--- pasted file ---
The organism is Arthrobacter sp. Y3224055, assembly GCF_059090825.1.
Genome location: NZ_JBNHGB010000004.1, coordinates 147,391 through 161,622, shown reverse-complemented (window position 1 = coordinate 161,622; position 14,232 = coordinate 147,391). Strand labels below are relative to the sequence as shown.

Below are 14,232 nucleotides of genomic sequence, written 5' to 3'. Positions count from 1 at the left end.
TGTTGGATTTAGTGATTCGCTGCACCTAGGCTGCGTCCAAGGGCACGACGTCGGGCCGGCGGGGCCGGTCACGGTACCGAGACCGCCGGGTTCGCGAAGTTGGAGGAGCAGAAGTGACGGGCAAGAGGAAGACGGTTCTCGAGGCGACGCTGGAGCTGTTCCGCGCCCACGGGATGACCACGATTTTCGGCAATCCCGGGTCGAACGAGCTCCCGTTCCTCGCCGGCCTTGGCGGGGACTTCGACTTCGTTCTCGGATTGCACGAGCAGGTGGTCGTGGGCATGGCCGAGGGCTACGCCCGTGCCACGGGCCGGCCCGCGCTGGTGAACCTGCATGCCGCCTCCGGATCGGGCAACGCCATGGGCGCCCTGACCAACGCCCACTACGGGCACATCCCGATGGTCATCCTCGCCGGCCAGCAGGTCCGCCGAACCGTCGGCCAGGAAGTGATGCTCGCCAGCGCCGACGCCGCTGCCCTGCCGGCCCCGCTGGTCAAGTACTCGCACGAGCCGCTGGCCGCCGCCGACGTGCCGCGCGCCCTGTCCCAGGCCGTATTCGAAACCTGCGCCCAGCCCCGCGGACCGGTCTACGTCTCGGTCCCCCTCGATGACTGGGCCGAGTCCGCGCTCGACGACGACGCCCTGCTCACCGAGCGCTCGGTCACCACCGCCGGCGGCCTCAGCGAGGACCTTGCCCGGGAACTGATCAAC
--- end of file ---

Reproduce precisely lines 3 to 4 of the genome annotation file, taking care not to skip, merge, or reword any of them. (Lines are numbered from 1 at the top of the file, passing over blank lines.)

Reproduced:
Below are 14,232 nucleotides of genomic sequence, written 5' to 3'. Positions count from 1 at the left end.
TGTTGGATTTAGTGATTCGCTGCACCTAGGCTGCGTCCAAGGGCACGACGTCGGGCCGGCGGGGCCGGTCACGGTACCGAGACCGCCGGGTTCGCGAAGTTGGAGGAGCAGAAGTGACGGGCAAGAGGAAGACGGTTCTCGAGGCGACGCTGGAGCTGTTCCGCGCCCACGGGATGACCACGATTTTCGGCAATCCCGGGTCGAACGAGCTCCCGTTCCTCGCCGGCCTTGGCGGGGACTTCGACTTCGTTCTCGGATTGCACGAGCAGGTGGTCGTGGGCATGGCCGAGGGCTACGCCCGTGCCACGGGCCGGCCCGCGCTGGTGAACCTGCATGCCGCCTCCGGATCGGGCAACGCCATGGGCGCCCTGACCAACGCCCACTACGGGCACATCCCGATGGTCATCCTCGCCGGCCAGCAGGTCCGCCGAACCGTCGGCCAGGAAGTGATGCTCGCCAGCGCCGACGCCGCTGCCCTGCCGGCCCCGCTGGTCAAGTACTCGCACGAGCCGCTGGCCGCCGCCGACGTGCCGCGCGCCCTGTCCCAGGCCGTATTCGAAACCTGCGCCCAGCCCCGCGGACCGGTCTACGTCTCGGTCCCCCTCGATGACTGGGCCGAGTCCGCGCTCGACGACGACGCCCTGCTCACCGAGCGCTCGGTCACCACCGCCGGCGGCCTCAGCGAGGACCTTGCCCGGGAACTGATCAAC